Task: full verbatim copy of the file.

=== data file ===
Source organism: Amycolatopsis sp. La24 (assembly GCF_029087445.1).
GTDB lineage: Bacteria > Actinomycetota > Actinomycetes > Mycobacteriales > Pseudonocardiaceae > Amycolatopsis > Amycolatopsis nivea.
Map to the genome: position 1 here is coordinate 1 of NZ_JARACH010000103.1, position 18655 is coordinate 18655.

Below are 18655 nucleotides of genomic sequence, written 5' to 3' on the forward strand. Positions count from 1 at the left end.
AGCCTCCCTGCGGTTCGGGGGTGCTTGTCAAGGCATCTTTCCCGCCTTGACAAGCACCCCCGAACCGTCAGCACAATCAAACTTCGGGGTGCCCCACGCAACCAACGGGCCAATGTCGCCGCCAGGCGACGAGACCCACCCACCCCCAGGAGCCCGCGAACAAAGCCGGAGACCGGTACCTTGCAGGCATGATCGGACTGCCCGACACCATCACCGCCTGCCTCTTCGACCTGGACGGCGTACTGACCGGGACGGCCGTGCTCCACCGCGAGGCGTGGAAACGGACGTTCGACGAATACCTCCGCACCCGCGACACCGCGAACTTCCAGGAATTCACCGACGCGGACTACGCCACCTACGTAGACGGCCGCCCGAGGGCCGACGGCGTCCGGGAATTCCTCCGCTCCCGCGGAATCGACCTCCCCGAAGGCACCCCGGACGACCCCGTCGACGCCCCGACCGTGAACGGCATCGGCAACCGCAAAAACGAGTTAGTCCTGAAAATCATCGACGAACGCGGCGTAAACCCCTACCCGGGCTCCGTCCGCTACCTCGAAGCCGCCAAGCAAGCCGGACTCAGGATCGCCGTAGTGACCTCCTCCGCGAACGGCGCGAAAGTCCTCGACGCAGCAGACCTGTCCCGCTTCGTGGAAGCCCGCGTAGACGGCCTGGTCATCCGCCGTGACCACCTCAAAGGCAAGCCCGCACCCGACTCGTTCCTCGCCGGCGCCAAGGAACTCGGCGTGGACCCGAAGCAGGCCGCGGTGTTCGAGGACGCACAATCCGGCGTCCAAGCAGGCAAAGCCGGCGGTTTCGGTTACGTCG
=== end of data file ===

Source organism: Amycolatopsis sp. La24 (assembly GCF_029087445.1).
GTDB lineage: Bacteria > Actinomycetota > Actinomycetes > Mycobacteriales > Pseudonocardiaceae > Amycolatopsis > Amycolatopsis nivea.
Map to the genome: position 1 here is coordinate 1 of NZ_JARACH010000103.1, position 18655 is coordinate 18655.

Below are 18655 nucleotides of genomic sequence, written 5' to 3' on the forward strand. Positions count from 1 at the left end.
AGCCTCCCTGCGGTTCGGGGGTGCTTGTCAAGGCATCTTTCCCGCCTTGACAAGCACCCCCGAACCGTCAGCACAATCAAACTTCGGGGTGCCCCACGCAACCAACGGGCCAATGTCGCCGCCAGGCGACGAGACCCACCCACCCCCAGGAGCCCGCGAACAAAGCCGGAGACCGGTACCTTGCAGGCATGATCGGACTGCCCGACACCATCACCGCCTGCCTCTTCGACCTGGACGGCGTACTGACCGGGACGGCCGTGCTCCACCGCGAGGCGTGGAAACGGACGTTCGACGAATACCTCCGCACCCGCGACACCGCGAACTTCCAGGAATTCACCGACGCGGACTACGCCACCTACGTAGACGGCCGCCCGAGGGCCGACGGCGTCCGGGAATTCCTCCGCTCCCGCGGAATCGACCTCCCCGAAGGCACCCCGGACGACCCCGTCGACGCCCCGACCGTGAACGGCATCGGCAACCGCAAAAACGAGTTAGTCCTGAAAATCATCGACGAACGCGGCGTAAACCCCTACCCGGGCTCCGTCCGCTACCTCGAAGCCGCCAAGCAAGCCGGACTCAGGATCGCCGTAGTGACCTCCTCCGCGAACGGCGCGAAAGTCCTCGACGCAGCAGACCTGTCCCGCTTCGTGGAAGCCCGCGTAGACGGCCTGGTCATCCGCCGTGACCACCTCAAAGGCAAGCCCGCACCCGACTCGTTCCTCGCCGGCGCCAAGGAACTCGGCGTGGACCCGAAGCAGGCCGCGGTGTTCGAGGACGCACAATCCGGCGTCCAAGCAGGCAAAGCCGGCGGTTTCGGTTACGTCG